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The manual says:
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So that's wrong. I pulled out the cog and replaced it about three thousand times until it was as the book described above, like so.
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Then the weather kicked off and blew the manual into my rapidly cooling coffee nearly throwing it off the roof and, well, I got a case of all the nopes. You'll notice as well that I need to remove the drive cog again because I've actually put it in the wrong way around with the 'fat side' towards the bulkhead rather than towards the headlights. Luckily Mike spotted that in the photographs. To finish off I hastily put the tools away, dropped the distributor and clamp back in their respective locations and shut the car up for the day.
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It's not a lot of progress because I only had about 90 minutes spare, I was being methodical and the weather was being a big old crybaby at me. Next time I'll try and get the distributor drive cog, distributor, valve clearances, points clearance, distributor cap, spark plug and spark leads all back on. I might even have enough time to fight the rocker cover back on and find the nut that ran away.

vulgalour
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Re: Vulgalour's Vehicles - 21/02 Renault

#914 Post by vulgalour » Wed Feb 22, 2017 5:08 pm

Update time! Ready for some frustration? I bet you are.

First job is to rotate the flywheel a full revolution to sort the timing out. It's just about impossible to photograph the valves, but this was the before shot (I think).
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Check the distributor drive cog and find it's back to the same place it was. So that needs to come out and be turned around so the fat side is on the side it should be.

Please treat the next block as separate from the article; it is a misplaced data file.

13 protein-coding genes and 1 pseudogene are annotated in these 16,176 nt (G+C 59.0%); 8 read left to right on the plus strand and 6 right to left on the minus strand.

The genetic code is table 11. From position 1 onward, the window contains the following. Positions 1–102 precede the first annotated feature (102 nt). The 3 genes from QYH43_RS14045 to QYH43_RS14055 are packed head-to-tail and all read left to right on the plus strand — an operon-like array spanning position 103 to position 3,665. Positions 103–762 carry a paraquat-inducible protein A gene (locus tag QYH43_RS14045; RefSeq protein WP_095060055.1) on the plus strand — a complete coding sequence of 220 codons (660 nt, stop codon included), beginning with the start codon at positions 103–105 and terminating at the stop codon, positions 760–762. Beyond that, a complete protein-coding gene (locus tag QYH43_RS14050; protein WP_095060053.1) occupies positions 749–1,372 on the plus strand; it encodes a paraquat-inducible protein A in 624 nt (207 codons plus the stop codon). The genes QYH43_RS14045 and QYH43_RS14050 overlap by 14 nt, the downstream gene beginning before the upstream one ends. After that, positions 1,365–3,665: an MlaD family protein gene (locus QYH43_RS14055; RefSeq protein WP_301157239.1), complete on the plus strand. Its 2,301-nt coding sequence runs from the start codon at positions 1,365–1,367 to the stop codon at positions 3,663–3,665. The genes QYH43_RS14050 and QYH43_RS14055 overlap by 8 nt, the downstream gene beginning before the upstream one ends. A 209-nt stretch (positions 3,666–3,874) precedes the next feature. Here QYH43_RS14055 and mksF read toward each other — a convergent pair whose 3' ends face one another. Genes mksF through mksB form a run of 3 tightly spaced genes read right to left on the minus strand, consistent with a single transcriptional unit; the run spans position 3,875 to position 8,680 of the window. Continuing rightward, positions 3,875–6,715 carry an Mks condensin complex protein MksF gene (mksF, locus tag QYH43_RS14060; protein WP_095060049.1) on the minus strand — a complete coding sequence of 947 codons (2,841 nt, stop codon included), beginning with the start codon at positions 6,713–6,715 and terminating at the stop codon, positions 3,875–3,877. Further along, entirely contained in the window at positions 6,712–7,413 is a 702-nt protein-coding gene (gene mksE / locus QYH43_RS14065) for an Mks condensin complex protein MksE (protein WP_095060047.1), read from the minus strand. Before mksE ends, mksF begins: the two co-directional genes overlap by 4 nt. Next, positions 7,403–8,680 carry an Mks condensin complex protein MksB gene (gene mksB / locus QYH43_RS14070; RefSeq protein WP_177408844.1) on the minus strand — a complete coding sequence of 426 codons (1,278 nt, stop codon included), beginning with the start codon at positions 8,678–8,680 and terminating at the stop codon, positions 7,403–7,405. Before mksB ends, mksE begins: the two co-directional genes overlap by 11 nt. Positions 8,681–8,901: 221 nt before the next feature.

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Made sure my timing mark was where it should be, like so.
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Now, the valves are in a different position to previously, but again quite difficult to photograph.
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Turned the distributor drive cog around so it's aligned properly. This was actually much easier than my first attempt so I guess I'm getting the knack of that.
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I was asked which distributor is fitted, so here's the details for that.
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Put the distributor back in and the rotor arm now points in exactly the opposite direction to what it did before giving the flywheel one full revolution. That's to be as expected, from what I understand people telling me.
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I also put enough pipework in and an improvised bung for the vacuum/fuel thing under the carburettor. This now appears to be working properly as the sellotape cap was deformed inward on the pipe so must be creating at least some vacuum.
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Distributor cap and leads refitted in the correct order, connected up to the coil, a little petrol down the carb, jump leads to the Rover because I'd forgotten to fully charge the Renault's battery and we tried again.